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Lorne
October 13th, 2010, 01:46 PM
In most countries in the world people read from left to right, and top to bottom.
And that’s what most of us do, except apparently, when we’re dealing with electronics.

I just went through this crap over the last two days, and thought I’d share my experience.

My Osborne 1 had a RAM problem.
With direction/help from another forum member, I used a small program called UMPIRE.COM which is on the FOG CP/M disk #55 (available at Bitsaver’s – Software – User Groups section) to test the DRAM.
The program pointed to bit 5 in the second bank as being the bad DRAM.

Now, here’s the mainboard for the Osborne:

4668

As you can see, the components are arranged vertically in columns being numbered from left to right starting at 1 on the far left and ending at 27 on the far right.
The components are also arranged horizontally in rows being labeled from A through E.
The DRAM banks are in rows identified from top to bottom, as A through D, and columns numbered from 20 to 27.
For those who didn’t get that part: that’s left to right, top to bottom, column numbering starting at 1 (not zero), which is all quite logical.

So, now we want to find the bad DRAM in the second row, at bit 5.
Easy enough, right?
The second row would be row B.
Yep, we’re good so far.

Now, we still need to find bit 5 of the 8 bits.
So we count 5 chips from the left side, which would give us the DRAM chip at location B-24, right?
Wrong !
It seems that in electronics we start counting at zero, not one, so the chip in question is actually the sixth chip, and is in position B-25 (IE: the one in the freshly soldered in IC socket).
Now, if someone were to hand you six eggs, and say “I want you to count the eggs out loud, and then tell me how many eggs there are”,
Would you say:
“One, two, three, four, five, six, there are six eggs”
Or, would you say:
“Zero, one, two, three, four, five, there are six eggs”?
Huh?
I mean, WTF?
Who the hell counts like that?
It's just plain bass ackward.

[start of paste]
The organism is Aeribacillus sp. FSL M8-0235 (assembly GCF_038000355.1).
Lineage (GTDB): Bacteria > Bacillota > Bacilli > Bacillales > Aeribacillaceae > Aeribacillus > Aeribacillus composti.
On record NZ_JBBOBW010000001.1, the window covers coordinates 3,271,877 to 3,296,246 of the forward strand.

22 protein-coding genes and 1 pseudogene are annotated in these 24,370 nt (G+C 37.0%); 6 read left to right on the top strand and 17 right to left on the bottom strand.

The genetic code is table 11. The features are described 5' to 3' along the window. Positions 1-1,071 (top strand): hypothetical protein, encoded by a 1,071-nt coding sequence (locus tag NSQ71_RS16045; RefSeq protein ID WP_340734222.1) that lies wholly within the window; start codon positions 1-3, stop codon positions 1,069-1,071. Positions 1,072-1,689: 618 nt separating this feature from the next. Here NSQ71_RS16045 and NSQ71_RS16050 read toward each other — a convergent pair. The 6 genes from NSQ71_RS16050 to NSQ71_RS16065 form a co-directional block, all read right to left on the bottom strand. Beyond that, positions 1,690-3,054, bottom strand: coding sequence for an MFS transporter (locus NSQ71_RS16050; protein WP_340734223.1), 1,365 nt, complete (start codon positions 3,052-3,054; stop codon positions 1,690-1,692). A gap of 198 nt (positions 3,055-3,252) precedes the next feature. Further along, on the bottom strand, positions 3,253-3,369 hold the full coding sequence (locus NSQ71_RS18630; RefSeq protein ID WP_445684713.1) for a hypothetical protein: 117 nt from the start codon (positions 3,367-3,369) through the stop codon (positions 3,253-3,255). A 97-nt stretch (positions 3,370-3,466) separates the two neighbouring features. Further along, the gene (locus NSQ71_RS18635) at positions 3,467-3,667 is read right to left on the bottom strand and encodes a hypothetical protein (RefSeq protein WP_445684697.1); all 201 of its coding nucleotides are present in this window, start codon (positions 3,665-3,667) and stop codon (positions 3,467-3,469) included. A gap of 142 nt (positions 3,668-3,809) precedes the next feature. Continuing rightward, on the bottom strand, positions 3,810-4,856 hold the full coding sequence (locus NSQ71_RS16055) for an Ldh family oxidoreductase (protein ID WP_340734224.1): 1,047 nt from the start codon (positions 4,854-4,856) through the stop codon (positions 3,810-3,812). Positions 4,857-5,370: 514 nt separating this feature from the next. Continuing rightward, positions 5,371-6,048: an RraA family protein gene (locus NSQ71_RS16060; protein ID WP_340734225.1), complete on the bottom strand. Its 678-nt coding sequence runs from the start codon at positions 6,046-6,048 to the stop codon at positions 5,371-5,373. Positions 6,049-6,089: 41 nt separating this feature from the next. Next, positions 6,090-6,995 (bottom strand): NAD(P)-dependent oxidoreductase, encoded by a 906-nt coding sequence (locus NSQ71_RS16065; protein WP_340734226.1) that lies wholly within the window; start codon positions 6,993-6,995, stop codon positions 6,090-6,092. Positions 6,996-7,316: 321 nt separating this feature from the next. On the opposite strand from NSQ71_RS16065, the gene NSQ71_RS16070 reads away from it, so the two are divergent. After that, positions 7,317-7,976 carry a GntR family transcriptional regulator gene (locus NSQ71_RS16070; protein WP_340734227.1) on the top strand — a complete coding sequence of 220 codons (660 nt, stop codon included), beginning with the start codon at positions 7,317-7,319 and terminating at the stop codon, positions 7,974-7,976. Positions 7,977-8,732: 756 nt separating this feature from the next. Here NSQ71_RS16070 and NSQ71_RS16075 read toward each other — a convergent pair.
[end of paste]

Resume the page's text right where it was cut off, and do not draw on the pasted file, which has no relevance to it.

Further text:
But wait, there’s more !
The 5th bit in the second bank isn’t actually in position B-25 at all.
Believe it or not, it’s in position B-22 because it seems the DRAM is counted from right to left !
IE: go get the soldering station out again.

Am I the only one who thinks that a lot of this electronics stuff is completely illogical?
Am I the only one who gets totally confused working on electronics stuff?

The Osborne’s DRAM problem has been repaired (twice!) and it is working fine, but now I have a splitting headache, which I think will only be relieved by a six pack of Bass Ale.

Chuck(G)
October 13th, 2010, 01:48 PM
Everything computer-related is utterly logical, unless it's not.

I like beer too. :)

glitch
October 13th, 2010, 02:02 PM
What's even better is wire-wrapping a 16-bit address bus, and you're short one wire when you get to the end. Only then do you realize that, while everyone else calls the first address bit A_0, the device you're connecting starts at A_1. That, and Cypress's desire to introduce a "compatible" 8K x 8 6264 SRAM in which the .3" and .6" spacing packages have different pinouts caused much headache in wire-wrap prototyping.

"Why is the RAM dump showing each byte duplicated twice? It's almost like A_0 is connected to something other than the first address bit..."

per
October 13th, 2010, 02:02 PM
The thing is that it is ten times more easier to program when using numeric integer sequences starting at 0 instead of 1. This is especially true if lots of tables and lists are used, since the values then can directly be translated into memory offset values without any unnessecary complications.

You can test if you have found the rigth memory chip by just "piggybacking" a working DRAM on top of the one you think is fauty. If you are correct, the error goes away, if you are wrong, the error is still there. When you find the faulty one, you should obivously replace it.

---

Of course, for the general user it may be really akward, especially if some systems actually starts counting at 1 when it comes to the hardware. It's just a thing one get used to after working with computers for a bit.

Chuck(G)
October 13th, 2010, 02:20 PM
So, for those who think things are logical, which end of a byte or word is bit 0? Why?

per
October 13th, 2010, 02:30 PM
So, for those who think things are logical, which end of a byte or word is bit 0? Why?

I would say the leas signifficant bit, as it would be illogical for a byte to consist of bit 8 to bit 15 (in the case a word is bit 0 to bit 15). Also, when we write numbers, we start from the right hand side with the lowest decimal.

Yes, I know there are exceptions, especially when you get to shift-register based logic.

Lorne
October 13th, 2010, 02:37 PM
So, for those who think things are logical, which end of a byte or word is bit 0? Why?

I'll bite (not byte).

Logically, because we read from left to right, I'd say the left side.
However, as electronics are bass ackward, I'd have to stab in the dark with the right side.

Lorne
October 13th, 2010, 02:42 PM
Also, when we write numbers, we start from the right hand side with the lowest decimal.



If Per is correct, then I'm correct - it really is bass ackward.
I've been dealing with numbers for the last 35 years, and I've never written one from right to left.
As long as I know it's always backward, I might be able to figure this stuff out.
I always suspected there was something secret and dastardly about electronics - maybe that's it.

MikeS
October 13th, 2010, 03:00 PM
Not electronics; binary numbers.